Mazzolini, R. and R.R. Nelson, « The Benefits and Costs of Strong Patent Protection: A Contribution to the Current Debate », Research Policy 27 (3), p. 273-284, 1998. 

Petroski, H., The Evolution of Useful Thing, New York, Random House, 1992. 

Rosegger, G., The Economics of Production and Innovation: An Industrial Perspective, Oxford, Pergamon Press, 1986. 

Scherer, F.M., « Comment » on R.E. Evenson « International Invention: Implications for Technology Market Analysis », In Zvi Griliches, ed. R&D, Patents, and Productivity, Chicago, University of Chicago and National Bureau of Economic Research, p. 123-126, 1987.


Intellectual Property: Protecting a Patent

Charles Boulakia
5 March 1999

Usually, once someone has obtained a patent or two, the first thing they want to do is either sell that patent or start up their own company to exploit the patent (that is, make lots of money manufacturing and selling their invention). If you're planning on selling your patent, good luck to you! It's probably the best way of getting quick cash for something you've invented. But don't be surprised if it's not a whole lot of cash. If you're planning on starting a company and doing it all yourself, again, good luck! Starting a company is a tough process. Here are two little tips on protecting your patent that might help you out.

Protecting a Patent in the Courtroom

The first thing you've got to know is that, if you're just a small company, protecting a patent can be very, very difficult. If a larger, but kind of unethical company wants to infringe on your patent, they will. And often, in a small company, the "monopoly right" that the patent offers you is just about the only thing keeping you in business.

Well, the problem is that if your patent is worth a lot (that is, if the company infringing on your patent thinks they can make millions of dollars off your idea), chances are, there's not a whole lot you can do. There are two basic strategies: Suing for breach of patent, or negotiating a licensing fee with the company infringing on your patent.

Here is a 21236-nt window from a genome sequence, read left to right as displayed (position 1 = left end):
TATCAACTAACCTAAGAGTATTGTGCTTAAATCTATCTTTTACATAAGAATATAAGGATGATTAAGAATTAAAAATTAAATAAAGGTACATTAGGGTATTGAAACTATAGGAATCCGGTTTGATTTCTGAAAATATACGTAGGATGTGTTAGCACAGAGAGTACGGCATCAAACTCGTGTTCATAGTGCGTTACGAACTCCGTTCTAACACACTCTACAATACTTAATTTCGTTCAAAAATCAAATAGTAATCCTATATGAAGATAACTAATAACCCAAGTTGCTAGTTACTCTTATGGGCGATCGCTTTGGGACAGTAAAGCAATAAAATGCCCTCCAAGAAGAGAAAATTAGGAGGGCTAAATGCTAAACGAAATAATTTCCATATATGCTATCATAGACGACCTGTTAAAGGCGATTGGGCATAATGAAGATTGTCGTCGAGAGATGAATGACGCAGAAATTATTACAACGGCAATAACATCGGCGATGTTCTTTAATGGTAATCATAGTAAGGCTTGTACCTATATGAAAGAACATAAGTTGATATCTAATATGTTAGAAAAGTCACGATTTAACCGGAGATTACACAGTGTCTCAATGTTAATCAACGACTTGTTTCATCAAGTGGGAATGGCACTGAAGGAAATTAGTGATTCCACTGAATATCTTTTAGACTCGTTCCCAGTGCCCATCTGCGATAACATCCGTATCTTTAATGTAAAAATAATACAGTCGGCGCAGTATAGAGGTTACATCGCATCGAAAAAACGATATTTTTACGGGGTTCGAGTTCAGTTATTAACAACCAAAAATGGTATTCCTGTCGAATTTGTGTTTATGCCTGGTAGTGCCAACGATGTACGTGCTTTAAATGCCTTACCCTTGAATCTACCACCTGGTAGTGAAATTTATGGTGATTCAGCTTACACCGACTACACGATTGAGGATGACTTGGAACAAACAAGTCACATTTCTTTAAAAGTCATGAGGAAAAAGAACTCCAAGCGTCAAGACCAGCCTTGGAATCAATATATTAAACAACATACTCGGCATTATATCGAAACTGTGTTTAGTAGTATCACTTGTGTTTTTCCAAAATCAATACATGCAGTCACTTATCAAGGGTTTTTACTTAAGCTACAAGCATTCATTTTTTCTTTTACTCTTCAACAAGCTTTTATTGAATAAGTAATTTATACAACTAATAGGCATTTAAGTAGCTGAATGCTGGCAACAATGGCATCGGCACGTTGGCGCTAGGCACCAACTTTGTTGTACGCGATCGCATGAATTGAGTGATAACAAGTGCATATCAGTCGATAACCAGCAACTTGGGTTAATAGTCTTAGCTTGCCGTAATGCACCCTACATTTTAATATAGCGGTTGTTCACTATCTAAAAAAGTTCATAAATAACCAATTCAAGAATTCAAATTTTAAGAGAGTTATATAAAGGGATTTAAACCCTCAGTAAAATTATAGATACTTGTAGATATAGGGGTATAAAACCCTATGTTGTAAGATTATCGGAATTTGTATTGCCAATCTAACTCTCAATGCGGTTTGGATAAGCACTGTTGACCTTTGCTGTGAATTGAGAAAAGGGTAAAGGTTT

Suing for breach of patent is what's done most often. However if the patent is worth a lot of money, and you're a small company, this can be very difficult to do. A larger, patent-infringing company who's making a lot of money off your patent can usually drag courtroom proceedings out for a long time -- often for years. This causes two problems: First, while the proceedings are taking place, they often continue infringing on the patent (putting a significant dent in your company's revenues and profits). Second, because your company needs lawyers to represent it, deliberately dragging out courtroom proceedings in this way can cost you a lot of money. Your company could easily go bankrupt because of the cost of the proceedings (this often happens with small companies).

Unfortunately, there are few things you can do about this problem. The first is that, if your patent is really worth that much, you can sometimes find financing for your courtroom proceedings in the form of an equity investor. That is, someone who sees that your patent is being infringed (and a company is making tons of money doing it) may want to take the "bet" that you could make just as much if the patent wasn't infringed upon. This person may finance your courtroom costs for a percentage of your company. The second, more frequent way is by having a "big-shot" as part owner of the patent. They may want to enforce their patent rights on principle alone. An example is a large, research-based university. An institution of this nature may realize that, if they get a reputation for enforcing any and all of their patents, no one will mess with any of their patents. This reasoning is why Stanford and Harvard are often seen in court, defending their patent's rights.